"condition as a woman", before throwing her weight behind women's
liberation and all its activist campaigns, when already in her old
age. She wrote poignantly of her fears of the fate of the ageing
woman, later again exhaustively exploring the cultural patterns of
ageing, detailing the innumerable ways in which its humiliations are
so distinctly a cultural as much as a personal affair. Her five books
of memoir writing, appearing long before the contemporary appeal of
that genre, make reading De Beauvoir today both relevant and
instructive: "A life is such a strange object," she wrote in Force of
Circumstance (1963), as she laboured to register the significance of
every move she made, "at one moment translucent, at another utterly
opaque, an object I make with my own hands, an object imposed on me
... how heavy it is and how inconsistent: this contradiction breeds
many misunderstandings". Indeed, it does and she can still help us
Simone de Beauvoir was the mother of feminism... and on her
centenary, all they write about is her scandalous love life
By Gemma O'Doherty
Saturday January 12 2008
'Women, you owe her everything!" So ran a headline the day Simone de
Beauvoir died in April 1986, when more than 5,000 mourners lined the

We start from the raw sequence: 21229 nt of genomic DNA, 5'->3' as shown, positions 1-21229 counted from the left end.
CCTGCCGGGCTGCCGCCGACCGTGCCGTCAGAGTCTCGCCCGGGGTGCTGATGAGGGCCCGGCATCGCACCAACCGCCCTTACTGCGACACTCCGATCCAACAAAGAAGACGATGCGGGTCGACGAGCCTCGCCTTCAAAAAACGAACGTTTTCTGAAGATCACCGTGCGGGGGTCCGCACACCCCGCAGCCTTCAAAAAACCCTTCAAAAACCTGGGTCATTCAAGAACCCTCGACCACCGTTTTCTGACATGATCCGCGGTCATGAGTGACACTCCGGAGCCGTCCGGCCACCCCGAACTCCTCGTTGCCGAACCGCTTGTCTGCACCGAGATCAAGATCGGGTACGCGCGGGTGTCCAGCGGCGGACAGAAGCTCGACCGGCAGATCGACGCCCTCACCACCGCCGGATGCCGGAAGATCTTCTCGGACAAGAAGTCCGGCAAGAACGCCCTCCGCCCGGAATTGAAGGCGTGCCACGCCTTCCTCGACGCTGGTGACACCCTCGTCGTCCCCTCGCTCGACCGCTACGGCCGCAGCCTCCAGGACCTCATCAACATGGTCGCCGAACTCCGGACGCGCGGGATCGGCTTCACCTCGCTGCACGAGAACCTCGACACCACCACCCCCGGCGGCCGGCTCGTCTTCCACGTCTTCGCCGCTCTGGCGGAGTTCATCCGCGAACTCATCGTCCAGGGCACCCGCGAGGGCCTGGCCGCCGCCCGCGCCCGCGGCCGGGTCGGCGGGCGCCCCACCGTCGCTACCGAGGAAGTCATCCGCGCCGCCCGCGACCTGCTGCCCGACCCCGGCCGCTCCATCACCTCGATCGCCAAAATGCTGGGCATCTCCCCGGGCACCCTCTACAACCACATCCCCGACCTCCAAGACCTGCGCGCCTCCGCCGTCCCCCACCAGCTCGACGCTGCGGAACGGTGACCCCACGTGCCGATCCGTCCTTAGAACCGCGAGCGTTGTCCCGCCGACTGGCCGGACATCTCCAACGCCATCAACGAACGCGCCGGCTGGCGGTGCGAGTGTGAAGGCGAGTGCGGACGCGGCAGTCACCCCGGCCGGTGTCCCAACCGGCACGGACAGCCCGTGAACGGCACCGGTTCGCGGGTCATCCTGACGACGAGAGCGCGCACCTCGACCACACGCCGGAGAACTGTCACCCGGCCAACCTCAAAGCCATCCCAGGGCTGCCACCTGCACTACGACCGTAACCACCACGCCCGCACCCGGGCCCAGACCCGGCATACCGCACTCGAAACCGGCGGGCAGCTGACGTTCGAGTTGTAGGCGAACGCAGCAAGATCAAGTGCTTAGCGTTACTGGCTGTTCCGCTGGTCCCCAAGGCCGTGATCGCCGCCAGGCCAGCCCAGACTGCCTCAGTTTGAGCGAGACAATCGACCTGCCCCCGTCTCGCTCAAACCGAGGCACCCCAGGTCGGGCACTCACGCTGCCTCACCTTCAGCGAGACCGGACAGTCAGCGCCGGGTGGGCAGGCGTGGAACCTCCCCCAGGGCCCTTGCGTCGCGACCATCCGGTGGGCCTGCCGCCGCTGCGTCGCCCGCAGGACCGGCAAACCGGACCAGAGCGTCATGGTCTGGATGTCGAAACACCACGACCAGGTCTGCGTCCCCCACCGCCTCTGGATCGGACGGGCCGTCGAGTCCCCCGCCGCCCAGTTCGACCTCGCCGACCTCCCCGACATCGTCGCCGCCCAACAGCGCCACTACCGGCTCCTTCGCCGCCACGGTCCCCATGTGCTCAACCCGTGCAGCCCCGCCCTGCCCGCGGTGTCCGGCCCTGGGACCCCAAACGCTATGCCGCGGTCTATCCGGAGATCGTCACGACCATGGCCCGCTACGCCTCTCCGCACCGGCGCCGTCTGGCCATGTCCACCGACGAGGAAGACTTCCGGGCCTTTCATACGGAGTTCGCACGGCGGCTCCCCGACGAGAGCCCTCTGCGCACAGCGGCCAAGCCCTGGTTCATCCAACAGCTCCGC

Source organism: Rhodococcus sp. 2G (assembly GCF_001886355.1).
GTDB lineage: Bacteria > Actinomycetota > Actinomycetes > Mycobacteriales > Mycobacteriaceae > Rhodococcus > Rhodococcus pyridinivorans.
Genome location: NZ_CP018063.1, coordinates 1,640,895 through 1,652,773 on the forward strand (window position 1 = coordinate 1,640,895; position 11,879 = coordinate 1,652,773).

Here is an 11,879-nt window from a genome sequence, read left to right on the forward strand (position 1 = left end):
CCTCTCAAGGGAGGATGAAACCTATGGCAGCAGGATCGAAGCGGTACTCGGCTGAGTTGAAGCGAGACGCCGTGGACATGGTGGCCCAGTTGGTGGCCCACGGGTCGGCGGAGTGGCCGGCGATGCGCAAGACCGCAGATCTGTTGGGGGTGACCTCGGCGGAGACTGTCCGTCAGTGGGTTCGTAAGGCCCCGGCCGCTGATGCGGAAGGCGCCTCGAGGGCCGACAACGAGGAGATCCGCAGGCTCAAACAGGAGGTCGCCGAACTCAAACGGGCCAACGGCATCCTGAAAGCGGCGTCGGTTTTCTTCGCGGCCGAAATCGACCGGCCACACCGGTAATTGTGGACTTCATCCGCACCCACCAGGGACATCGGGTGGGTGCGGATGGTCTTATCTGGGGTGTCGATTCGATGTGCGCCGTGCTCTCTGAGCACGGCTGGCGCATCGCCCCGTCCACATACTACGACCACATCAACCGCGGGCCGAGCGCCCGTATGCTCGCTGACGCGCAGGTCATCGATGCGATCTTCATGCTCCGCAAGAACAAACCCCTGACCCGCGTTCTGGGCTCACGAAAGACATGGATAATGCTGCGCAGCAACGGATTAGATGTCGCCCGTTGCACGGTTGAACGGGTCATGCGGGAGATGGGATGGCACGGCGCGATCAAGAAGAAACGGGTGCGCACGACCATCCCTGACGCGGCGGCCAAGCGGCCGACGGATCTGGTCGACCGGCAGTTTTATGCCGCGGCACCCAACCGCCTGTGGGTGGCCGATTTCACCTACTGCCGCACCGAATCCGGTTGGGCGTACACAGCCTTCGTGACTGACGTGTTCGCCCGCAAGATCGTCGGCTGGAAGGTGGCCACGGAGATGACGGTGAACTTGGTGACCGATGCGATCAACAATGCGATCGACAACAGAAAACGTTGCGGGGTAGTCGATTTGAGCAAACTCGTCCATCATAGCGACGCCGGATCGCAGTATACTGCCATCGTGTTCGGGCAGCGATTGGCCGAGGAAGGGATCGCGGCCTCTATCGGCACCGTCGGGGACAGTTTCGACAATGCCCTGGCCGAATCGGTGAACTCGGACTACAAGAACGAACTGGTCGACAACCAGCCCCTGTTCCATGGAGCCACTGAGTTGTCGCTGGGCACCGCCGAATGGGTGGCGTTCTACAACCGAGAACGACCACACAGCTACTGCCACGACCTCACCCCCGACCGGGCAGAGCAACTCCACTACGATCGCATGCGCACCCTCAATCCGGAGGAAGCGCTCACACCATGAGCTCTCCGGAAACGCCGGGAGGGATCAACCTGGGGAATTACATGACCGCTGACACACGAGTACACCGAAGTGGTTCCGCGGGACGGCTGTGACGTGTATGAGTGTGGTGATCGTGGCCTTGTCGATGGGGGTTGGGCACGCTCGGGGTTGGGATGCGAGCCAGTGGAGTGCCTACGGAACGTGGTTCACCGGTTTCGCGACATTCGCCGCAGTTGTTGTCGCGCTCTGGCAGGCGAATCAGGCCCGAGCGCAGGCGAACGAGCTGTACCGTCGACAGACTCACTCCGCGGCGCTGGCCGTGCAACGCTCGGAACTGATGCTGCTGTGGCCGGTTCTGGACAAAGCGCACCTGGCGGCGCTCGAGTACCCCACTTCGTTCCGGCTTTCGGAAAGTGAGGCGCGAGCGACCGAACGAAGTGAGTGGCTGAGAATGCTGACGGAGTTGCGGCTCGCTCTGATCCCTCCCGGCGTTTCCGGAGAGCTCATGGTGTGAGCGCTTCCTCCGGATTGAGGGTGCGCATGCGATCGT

streets of Paris to mark the passing of one of the world's most
influential philosophers. Her legacy to literature, The Second Sex,
an encyclopaedic analysis of women's oppression, is still considered
the greatest feminist tract of all time.
But this week, as her native country embarked on a week-long
commemoration for the centenary of her birth, the café society where
she and her long-term lover Jean-Paul Sartre once held court was more
caught up with her unconventional private life than any imprint she
may have left on modern thinking.
The French media dismissed pleas from academics that, 100 years after
her birth, she should be remembered for her radical ideas rather than
her racy love life. The Paris-based political weekly, Le Nouvel
Observateur, featured a provocative image of the writer's naked
high-heeled body on its front page while more than a dozen new books,
TV films and DVD box sets have created a deluge of interest in her
50-year affair with the existentialist philosopher which has been
called the "original open relationship".
Sartre and de Beauvoir's worlds collided in 1929 when they were
preparing for the notoriously difficult French teaching exam in
philosophy. She was the essence of Parisian chic and beauty; he, in
the memorable words of John Huston, "as ugly as a human being can
be", with a bloated face and yellowed teeth. But his seductive ways
and intellectual prowess had women falling at his feet.
He and his cosmopolitan classmate came first and second in the exam
respectively, although academics at the college believed she was the
brighter thinker. At 21, she was also the youngest person to have
ever sat the exam.
After falling under his spell, she became Sartre's lover, enthralled
by the fact that he treated her as an equal, would take her to bars
and engage in rigorous debate with her at a time when women rarely
questioned the possibility of life beyond the home.
He proposed to her, not marriage, but a "two-year lease" agreement
which would leave them free to engage in other affairs, with a